Sunny ways and sunny days may be over for Prime Minister Justin Trudeau after he accidentally elbowed a female MP in the House of Commons Wednesday.
That’s right. He elbowed an MP in the chest and now can’t show his face in the House because politicians and the media made it into such a frenzy that the chances of real work happening on the floor is next to zero.
Here’s what happened:
The House of Commons was about to vote on limiting debate relating to the controversial assisted suicide bill when a group of MPs decided to get up and stand on the floor, blocking Conservative Whip Gord Brown from getting to his seat to start the vote. An impatient Trudeau got up from his seat, crossed the floor, grabbed Brown’s arm, and guided him through the crowd. In doing so, he elbowed NDP MP Ruth Ellen Brosseau in the chest.
According to media reports, Brosseau proceeded to leave the House during the vote because she felt violated and uncomfortable.
Video here clearly shows PM Trudeau grabbing Oppo Whip and harshly elbowing NDP MP Ruth Ellen Brosseau pic.twitter.com/e8haClmWFq
— James Smith (@JsrSmith) May 18, 2016
It’s pretty obvious that the elbowing of MP Brosseau was an accident, and the opposition parties are definitely milking this opportunity to shame the Liberal government. A yelling match between Mulcair and Trudeau occurred after the incident, in which Trudeau shocked the rest of the House when he dropped an F-bomb — apparently they forgot he wasn’t a schoolboy in disguise.
The opposition and NDP even went so far as to question Trudeau’s feminism. My favourite part of the whole interaction was when when NDP leader Thomas Mulcair screams, “what kind of person elbows a woman? It’s pathetic!”
I’m sorry Mulcair, but that’s a pretty ridiculous question. I can answer it for you: almost every single man (and woman) trying to take public transportation to work. It happened to me this morning. A man was trying to get to the door and he bumped into me with force, physically knocking me over into the lap of another man. He turned around and said, “I’m so sorry” and walked away. I decided not to feel personally offended.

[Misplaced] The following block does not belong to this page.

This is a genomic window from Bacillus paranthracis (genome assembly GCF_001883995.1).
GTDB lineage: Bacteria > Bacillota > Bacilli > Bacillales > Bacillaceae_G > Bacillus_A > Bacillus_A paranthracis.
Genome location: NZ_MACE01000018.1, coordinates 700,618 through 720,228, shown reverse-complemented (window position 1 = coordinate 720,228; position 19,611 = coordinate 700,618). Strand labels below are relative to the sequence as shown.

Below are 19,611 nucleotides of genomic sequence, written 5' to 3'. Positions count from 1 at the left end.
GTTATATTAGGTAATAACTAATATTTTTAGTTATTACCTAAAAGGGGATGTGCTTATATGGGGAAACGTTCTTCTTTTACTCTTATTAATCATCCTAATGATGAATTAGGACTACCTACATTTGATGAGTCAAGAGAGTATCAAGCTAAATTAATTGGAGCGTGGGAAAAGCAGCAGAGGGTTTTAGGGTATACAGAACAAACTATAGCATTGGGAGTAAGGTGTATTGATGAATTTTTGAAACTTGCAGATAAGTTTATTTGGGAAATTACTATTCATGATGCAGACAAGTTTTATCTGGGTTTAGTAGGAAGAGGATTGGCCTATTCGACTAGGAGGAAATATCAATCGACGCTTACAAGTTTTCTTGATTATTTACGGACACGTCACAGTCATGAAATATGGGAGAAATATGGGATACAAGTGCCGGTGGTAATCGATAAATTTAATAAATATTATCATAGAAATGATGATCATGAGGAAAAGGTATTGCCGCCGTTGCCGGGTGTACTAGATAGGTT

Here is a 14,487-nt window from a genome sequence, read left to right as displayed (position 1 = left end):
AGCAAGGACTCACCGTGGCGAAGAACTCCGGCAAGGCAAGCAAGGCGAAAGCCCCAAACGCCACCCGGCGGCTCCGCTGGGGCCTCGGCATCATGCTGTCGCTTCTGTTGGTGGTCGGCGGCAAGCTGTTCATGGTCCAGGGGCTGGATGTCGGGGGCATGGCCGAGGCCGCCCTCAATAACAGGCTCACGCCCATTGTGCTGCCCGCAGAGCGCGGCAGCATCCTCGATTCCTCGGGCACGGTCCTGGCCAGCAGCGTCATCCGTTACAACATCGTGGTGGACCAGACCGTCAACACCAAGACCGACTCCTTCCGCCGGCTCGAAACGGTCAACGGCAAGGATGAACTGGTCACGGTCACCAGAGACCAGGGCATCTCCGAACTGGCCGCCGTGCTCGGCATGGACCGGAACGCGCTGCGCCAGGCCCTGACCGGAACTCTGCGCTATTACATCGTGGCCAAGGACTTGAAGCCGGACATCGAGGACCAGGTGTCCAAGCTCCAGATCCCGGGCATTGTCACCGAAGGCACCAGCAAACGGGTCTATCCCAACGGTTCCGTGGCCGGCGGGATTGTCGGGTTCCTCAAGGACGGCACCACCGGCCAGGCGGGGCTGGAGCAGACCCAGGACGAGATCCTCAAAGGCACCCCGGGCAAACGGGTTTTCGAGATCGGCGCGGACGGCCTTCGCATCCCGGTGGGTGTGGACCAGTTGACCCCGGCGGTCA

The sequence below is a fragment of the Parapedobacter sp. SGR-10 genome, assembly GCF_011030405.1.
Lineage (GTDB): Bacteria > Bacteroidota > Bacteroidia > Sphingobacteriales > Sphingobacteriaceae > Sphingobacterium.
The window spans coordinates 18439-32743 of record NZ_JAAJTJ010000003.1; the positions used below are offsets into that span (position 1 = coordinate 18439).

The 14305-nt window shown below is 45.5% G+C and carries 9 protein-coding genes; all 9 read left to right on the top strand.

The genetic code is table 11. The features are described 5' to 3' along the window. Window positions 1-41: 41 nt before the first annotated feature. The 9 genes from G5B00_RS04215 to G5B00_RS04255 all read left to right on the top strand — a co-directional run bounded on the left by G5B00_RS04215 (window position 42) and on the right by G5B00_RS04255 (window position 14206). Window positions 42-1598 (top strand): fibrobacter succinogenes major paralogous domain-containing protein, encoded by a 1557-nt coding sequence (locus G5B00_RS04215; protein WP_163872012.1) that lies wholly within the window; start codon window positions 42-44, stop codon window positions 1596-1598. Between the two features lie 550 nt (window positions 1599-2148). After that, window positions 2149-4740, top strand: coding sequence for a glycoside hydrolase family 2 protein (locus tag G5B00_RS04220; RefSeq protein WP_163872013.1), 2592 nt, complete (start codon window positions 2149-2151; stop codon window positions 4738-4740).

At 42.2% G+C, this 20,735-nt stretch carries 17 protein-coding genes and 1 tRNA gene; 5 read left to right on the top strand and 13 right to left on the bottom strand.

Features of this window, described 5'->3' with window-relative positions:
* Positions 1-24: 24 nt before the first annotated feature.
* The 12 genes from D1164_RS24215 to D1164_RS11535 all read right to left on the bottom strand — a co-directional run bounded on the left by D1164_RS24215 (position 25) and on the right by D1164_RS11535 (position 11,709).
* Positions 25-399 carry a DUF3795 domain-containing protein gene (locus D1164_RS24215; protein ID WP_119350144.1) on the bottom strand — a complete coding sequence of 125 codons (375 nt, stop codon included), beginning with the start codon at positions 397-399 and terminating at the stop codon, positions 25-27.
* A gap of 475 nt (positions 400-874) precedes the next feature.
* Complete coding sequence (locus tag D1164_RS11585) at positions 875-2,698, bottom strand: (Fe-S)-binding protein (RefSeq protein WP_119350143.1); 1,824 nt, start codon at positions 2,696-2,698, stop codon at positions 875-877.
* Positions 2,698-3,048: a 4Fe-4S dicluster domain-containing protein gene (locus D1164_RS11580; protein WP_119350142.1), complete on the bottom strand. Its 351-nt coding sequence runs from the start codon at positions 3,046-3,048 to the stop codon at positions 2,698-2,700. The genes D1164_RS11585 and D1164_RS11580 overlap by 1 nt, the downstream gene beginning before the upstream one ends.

Now, this man wasn’t Prime Minister, but the idea is the same.
The bigger issue, in my opinion, is that Trudeau walked across the floor to guide the whip to his seat in the first place. According to media reports, Brown was not receptive of the Prime Minister’s attempt to get the vote rolling. He told Trudeau to let go of him after he grabbed his arm. I can’t say anything about the amount of force used to “guide” him to his seat, but if he said “let go of me”, then it was wrong of Trudeau to maintain his hold. Actually, it shouldn’t have happened in the first place.
It’s also notable that throughout this whole process the speaker did nothing about the crowd of MPs standing on the House floor and blocking the whip’s path. This may have been the reason why Trudeau felt like he had to personally do something.
Since the incident Trudeau has publicly apologized at least three times, saying that he was not paying attention to his surroundings and that he did not mean to offend or impact anyone.
“I noticed that the whip opposite was being impeded in his progress,” he said. “I took it upon myself to go and assist him forward, which I can now see was unadvisable as a course of actions that resulted in physical contact in this House that we can all accept was unacceptable.”
This incident will take over the news — and the politics — in the House of Commons for the next few days. Trudeau may even get reprimanded for actions. Yes, these actions were obviously unacceptable, but let’s not let it cloud our judgement and our ability to work on the real issues at hand. And let’s not turn it into something it’s not — a jab against liberal feminism.